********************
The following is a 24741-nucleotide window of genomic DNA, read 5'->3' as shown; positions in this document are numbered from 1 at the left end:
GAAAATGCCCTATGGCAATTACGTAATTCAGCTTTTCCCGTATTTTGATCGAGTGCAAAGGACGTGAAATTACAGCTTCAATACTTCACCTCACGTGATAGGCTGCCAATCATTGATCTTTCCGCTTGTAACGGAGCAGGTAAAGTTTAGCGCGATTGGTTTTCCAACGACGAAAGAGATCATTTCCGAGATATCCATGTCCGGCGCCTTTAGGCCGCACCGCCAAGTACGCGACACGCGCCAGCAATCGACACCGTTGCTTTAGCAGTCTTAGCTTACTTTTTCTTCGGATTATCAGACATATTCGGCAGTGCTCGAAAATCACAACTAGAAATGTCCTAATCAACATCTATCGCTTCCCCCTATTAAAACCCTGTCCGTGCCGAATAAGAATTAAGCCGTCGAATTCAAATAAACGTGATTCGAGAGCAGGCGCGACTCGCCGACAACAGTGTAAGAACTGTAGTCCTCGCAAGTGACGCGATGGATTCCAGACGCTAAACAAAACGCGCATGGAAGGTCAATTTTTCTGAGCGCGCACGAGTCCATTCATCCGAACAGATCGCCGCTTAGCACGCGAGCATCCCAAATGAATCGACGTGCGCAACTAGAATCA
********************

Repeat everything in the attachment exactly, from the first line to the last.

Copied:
The following is a 24741-nucleotide window of genomic DNA, read 5'->3' as shown; positions in this document are numbered from 1 at the left end:
GAAAATGCCCTATGGCAATTACGTAATTCAGCTTTTCCCGTATTTTGATCGAGTGCAAAGGACGTGAAATTACAGCTTCAATACTTCACCTCACGTGATAGGCTGCCAATCATTGATCTTTCCGCTTGTAACGGAGCAGGTAAAGTTTAGCGCGATTGGTTTTCCAACGACGAAAGAGATCATTTCCGAGATATCCATGTCCGGCGCCTTTAGGCCGCACCGCCAAGTACGCGACACGCGCCAGCAATCGACACCGTTGCTTTAGCAGTCTTAGCTTACTTTTTCTTCGGATTATCAGACATATTCGGCAGTGCTCGAAAATCACAACTAGAAATGTCCTAATCAACATCTATCGCTTCCCCCTATTAAAACCCTGTCCGTGCCGAATAAGAATTAAGCCGTCGAATTCAAATAAACGTGATTCGAGAGCAGGCGCGACTCGCCGACAACAGTGTAAGAACTGTAGTCCTCGCAAGTGACGCGATGGATTCCAGACGCTAAACAAAACGCGCATGGAAGGTCAATTTTTCTGAGCGCGCACGAGTCCATTCATCCGAACAGATCGCCGCTTAGCACGCGAGCATCCCAAATGAATCGACGTGCGCAACTAGAATCA